There are different types of white blood cells. B-cells are one type. B-cells develop in your bone marrow and turn into plasma cells. These plasma cells then produce antibodies, which help fight infection.
In people with WM, B-cells develop incorrectly. These abnormal B-cells, called ‘lymphoplasmacytic cells’ or LPL cells, can’t do their job properly in fighting infection.
The abnormal cells build up over time and may crowd out the healthy red blood cells, white blood cells and platelets. You may start to feel symptoms – like tiredness, bruising easily or getting recurrent infections – because your body now doesn’t have the resources of healthy cells to carry enough oxygen around your body (red blood cells), fight infections (white blood cells) and heal from bumps and cuts (platelets).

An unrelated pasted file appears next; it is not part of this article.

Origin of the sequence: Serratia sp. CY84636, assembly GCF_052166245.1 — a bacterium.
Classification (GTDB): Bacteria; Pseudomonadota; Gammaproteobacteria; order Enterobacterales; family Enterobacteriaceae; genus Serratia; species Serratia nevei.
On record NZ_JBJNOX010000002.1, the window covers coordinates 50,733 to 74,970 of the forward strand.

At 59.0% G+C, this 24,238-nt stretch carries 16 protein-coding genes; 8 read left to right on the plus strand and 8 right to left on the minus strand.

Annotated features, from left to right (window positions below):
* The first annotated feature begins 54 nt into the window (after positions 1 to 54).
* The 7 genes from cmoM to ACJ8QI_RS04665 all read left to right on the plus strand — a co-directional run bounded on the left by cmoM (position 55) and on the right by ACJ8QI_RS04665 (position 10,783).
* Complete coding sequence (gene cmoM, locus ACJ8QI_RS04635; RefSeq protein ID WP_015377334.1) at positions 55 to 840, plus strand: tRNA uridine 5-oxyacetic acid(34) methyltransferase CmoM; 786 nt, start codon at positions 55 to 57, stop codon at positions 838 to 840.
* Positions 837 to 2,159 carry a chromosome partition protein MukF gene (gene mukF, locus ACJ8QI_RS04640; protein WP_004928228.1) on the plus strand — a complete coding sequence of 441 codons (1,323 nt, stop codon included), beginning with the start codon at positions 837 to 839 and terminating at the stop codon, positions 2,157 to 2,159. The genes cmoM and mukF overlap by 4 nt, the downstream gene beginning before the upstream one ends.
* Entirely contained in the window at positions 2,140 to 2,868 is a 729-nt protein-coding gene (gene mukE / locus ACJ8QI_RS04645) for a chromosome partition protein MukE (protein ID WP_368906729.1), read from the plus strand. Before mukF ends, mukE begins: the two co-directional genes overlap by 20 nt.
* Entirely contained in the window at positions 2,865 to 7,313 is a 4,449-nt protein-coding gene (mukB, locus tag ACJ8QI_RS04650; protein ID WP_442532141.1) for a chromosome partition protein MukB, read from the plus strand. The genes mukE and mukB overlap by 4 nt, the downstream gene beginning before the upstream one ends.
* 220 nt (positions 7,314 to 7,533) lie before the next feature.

LPL cells may gather in the lymph nodes – also known as glands – and you might experience swollen tissue or lumps in these areas (like the neck, under the arms, or groin), but this isn’t common in people with WM.